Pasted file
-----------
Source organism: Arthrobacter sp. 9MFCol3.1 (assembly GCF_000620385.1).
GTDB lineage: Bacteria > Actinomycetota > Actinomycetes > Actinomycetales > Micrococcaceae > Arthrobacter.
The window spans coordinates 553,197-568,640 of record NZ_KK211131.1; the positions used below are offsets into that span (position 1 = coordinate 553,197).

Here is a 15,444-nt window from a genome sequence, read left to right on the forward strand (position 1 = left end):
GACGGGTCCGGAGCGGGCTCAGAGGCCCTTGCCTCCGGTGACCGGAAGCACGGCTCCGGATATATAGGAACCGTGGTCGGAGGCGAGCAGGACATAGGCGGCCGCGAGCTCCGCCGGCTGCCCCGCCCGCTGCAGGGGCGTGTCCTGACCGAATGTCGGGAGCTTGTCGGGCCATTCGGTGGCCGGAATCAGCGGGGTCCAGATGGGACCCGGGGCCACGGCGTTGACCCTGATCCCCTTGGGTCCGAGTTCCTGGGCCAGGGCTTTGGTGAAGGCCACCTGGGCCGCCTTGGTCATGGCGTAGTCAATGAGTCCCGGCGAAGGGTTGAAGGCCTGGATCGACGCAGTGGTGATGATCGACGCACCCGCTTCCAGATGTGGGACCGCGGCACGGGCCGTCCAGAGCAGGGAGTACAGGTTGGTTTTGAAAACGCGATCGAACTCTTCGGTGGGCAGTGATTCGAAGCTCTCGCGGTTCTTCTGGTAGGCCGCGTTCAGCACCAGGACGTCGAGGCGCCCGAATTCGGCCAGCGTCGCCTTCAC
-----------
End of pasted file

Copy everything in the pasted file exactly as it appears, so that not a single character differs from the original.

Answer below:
Source organism: Arthrobacter sp. 9MFCol3.1 (assembly GCF_000620385.1).
GTDB lineage: Bacteria > Actinomycetota > Actinomycetes > Actinomycetales > Micrococcaceae > Arthrobacter.
The window spans coordinates 553,197-568,640 of record NZ_KK211131.1; the positions used below are offsets into that span (position 1 = coordinate 553,197).

Here is a 15,444-nt window from a genome sequence, read left to right on the forward strand (position 1 = left end):
GACGGGTCCGGAGCGGGCTCAGAGGCCCTTGCCTCCGGTGACCGGAAGCACGGCTCCGGATATATAGGAACCGTGGTCGGAGGCGAGCAGGACATAGGCGGCCGCGAGCTCCGCCGGCTGCCCCGCCCGCTGCAGGGGCGTGTCCTGACCGAATGTCGGGAGCTTGTCGGGCCATTCGGTGGCCGGAATCAGCGGGGTCCAGATGGGACCCGGGGCCACGGCGTTGACCCTGATCCCCTTGGGTCCGAGTTCCTGGGCCAGGGCTTTGGTGAAGGCCACCTGGGCCGCCTTGGTCATGGCGTAGTCAATGAGTCCCGGCGAAGGGTTGAAGGCCTGGATCGACGCAGTGGTGATGATCGACGCACCCGCTTCCAGATGTGGGACCGCGGCACGGGCCGTCCAGAGCAGGGAGTACAGGTTGGTTTTGAAAACGCGATCGAACTCTTCGGTGGGCAGTGATTCGAAGCTCTCGCGGTTCTTCTGGTAGGCCGCGTTCAGCACCAGGACGTCGAGGCGCCCGAATTCGGCCAGCGTCGCCTTCAC